Instant messaging / texting

TDDs, a specialized technology, are being supplanted by the use of instant messaging and texting, which provide a means for people to communicate through text, in real time, but using mainstream technology.

Use with messaging systems

TDD devices can be used as stand-alone phones or can also be addressed using automatic phone messaging systems such as Voice broadcasting technology. Both voice and text messages can be broadcast during an emergency or community alert scenario [1].

In-coming call alerts

A TDD user can be alerted to an oncoming call through audio, visual, or tactile means. For individuals who are hard of hearing, the telephone ring and conversation sound level can be amplified or the pitch adjusted to suit the needs of the user. A visual call indicator (e.g., flashing light) can alert the user to an in-coming call. Finally, a vibration feature built into a portable phone or an external vibrating pad (e.g., bed shaker) can provide a tactile alert.


One of the most common uses for a TDD is to place calls to a Telecommunications Relay Service (TRS), which makes it possible for the deaf to successfully make phone calls to regular phone users.

The use of voice recognition systems is in limited use due to technical difficulties. However, a new development called the captioned telephone, now utilizes voice recognition to assist the human operators. Newer text based communication methods, such as short message service (SMS), Internet Relay Chat (IRC), and instant messaging have also been adopted by the deaf as an alternative or adjunct to TDD.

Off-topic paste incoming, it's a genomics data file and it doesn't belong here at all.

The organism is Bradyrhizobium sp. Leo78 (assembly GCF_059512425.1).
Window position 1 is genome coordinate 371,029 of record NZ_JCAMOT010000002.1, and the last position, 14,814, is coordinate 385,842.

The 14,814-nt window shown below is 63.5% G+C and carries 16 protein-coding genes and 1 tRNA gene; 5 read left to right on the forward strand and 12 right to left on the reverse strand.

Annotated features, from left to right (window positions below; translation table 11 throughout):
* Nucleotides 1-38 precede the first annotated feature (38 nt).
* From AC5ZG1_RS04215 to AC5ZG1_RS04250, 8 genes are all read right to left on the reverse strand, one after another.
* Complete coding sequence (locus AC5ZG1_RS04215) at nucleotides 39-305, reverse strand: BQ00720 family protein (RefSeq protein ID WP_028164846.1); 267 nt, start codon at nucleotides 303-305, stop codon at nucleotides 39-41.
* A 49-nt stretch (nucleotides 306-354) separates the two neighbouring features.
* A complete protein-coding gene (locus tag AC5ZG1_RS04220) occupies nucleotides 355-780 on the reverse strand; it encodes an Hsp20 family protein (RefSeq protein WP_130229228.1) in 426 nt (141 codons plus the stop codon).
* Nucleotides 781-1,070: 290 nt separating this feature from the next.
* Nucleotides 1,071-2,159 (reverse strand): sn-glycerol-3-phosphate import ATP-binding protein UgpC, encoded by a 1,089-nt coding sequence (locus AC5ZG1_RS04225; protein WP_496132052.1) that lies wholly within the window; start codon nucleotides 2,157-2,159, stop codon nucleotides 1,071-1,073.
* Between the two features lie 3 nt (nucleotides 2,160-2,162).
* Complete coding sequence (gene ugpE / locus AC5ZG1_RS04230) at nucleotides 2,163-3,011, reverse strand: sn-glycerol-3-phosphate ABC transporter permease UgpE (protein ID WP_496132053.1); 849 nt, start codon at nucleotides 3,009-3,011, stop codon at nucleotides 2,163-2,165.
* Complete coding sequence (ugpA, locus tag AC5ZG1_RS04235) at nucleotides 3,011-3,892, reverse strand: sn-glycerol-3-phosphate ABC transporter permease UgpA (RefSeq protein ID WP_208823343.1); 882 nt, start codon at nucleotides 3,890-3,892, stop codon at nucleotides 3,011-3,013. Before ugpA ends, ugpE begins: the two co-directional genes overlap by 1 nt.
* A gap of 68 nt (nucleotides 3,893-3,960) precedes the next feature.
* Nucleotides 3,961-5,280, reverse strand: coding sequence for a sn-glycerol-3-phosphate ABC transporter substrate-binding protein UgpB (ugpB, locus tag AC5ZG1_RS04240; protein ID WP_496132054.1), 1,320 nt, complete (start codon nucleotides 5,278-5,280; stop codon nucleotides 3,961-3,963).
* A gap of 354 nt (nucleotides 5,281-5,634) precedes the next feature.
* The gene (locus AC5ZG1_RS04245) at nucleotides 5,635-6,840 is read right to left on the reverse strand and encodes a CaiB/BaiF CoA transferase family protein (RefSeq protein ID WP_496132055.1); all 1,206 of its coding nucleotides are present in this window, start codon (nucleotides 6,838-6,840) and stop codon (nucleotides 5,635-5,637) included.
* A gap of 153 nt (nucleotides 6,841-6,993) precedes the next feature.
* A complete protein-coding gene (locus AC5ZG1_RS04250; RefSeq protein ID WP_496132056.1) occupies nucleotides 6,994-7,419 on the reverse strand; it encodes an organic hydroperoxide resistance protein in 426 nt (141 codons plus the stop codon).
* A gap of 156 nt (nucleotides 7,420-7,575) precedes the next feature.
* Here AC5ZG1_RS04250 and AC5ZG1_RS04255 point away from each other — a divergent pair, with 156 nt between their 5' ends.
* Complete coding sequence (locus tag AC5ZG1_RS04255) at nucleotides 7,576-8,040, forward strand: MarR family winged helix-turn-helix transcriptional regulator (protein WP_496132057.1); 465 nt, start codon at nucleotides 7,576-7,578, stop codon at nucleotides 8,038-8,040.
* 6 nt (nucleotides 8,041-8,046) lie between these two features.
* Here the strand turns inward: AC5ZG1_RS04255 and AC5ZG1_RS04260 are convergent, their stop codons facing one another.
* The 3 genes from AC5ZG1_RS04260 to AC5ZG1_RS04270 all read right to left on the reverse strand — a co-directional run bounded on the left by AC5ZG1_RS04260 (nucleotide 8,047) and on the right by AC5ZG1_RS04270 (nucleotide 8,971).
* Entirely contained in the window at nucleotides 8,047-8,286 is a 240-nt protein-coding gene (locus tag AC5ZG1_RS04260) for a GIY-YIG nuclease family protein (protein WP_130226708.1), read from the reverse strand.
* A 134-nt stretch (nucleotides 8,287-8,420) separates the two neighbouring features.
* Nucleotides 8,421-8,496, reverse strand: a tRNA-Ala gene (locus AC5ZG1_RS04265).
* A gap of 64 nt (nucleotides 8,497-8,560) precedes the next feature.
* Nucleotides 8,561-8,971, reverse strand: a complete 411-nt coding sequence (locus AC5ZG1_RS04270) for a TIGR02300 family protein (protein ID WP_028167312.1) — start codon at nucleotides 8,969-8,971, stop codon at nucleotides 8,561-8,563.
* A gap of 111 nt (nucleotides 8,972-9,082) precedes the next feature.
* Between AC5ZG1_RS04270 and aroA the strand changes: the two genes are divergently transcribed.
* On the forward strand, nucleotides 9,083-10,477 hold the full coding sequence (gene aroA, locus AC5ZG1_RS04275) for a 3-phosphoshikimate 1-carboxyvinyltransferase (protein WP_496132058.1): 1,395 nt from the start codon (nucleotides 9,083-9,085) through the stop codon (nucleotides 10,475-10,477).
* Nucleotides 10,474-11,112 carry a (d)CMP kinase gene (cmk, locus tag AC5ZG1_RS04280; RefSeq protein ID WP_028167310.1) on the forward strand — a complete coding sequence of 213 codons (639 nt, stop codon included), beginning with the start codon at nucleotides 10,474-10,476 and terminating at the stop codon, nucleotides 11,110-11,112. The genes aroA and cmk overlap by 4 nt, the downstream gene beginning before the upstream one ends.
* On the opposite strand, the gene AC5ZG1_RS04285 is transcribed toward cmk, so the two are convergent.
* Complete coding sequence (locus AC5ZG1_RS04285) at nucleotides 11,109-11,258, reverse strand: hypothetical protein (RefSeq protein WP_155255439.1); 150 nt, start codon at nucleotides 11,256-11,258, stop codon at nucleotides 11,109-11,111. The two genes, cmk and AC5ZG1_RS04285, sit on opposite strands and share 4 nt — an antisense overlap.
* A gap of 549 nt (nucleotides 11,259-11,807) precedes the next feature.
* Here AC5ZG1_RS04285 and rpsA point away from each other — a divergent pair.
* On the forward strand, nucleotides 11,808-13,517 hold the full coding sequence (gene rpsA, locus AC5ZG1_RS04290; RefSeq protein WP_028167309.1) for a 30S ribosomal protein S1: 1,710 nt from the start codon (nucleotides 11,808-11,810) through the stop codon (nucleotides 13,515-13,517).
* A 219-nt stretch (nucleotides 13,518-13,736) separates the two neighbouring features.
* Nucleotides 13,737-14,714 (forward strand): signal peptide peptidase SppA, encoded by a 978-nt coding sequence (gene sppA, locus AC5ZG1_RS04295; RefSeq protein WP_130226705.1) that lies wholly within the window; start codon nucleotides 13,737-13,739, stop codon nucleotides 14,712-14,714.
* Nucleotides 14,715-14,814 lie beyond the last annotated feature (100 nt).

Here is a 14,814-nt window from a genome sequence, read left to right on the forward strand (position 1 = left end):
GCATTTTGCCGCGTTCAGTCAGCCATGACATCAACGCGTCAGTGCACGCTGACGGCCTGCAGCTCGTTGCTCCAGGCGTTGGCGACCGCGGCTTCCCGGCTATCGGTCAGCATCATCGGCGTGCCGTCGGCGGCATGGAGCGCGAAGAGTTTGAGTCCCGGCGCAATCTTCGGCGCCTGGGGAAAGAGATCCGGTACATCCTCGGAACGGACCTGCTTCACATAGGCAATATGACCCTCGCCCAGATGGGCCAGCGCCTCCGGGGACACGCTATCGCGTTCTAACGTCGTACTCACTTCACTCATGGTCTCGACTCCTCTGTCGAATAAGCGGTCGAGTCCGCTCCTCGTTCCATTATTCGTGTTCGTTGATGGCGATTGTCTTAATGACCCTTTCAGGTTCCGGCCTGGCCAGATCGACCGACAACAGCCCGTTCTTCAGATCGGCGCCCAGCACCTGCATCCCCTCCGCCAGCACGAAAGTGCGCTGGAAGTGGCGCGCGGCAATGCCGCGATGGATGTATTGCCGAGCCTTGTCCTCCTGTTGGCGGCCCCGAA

TDD & TTY Etiquette

TDD communication is one-way, and thus, requires callers to take turns. Since it is difficult to determine when a person is finished speaking the term "Go ahead"/"GA" is used. Some common abbreviations used are as follows. More can be located at

Commonly used abbreviations:

BRB Be Right Back
CA Communications assistant (another term for a relay operator)
CU See You (be seeing you)
GA Go Ahead
SK Stop Keying (used to say farewells)
SKSK Now hanging up (indicates immediate call hang-up)
HD Hold (transmitted before a voice intercept message)
Q, QQ, QM Question Mark (?)
PLS Please
RO Relay Operator
OIC Oh, I See
OPR Operator
NBR Number
TMW Tomorrow
THX Thanks
WRU Who are You? (or Where are You?)
XXXX Xs are often used to indicate a typing error instead of backspacing

The following is a sample conversation between two deaf individuals. Note that TDDs use only capitals.

Caller B: WILL DO SK
Caller A: BYE SKSK



Products and Relay Services

  • IVR Interactive Voice Response

External Links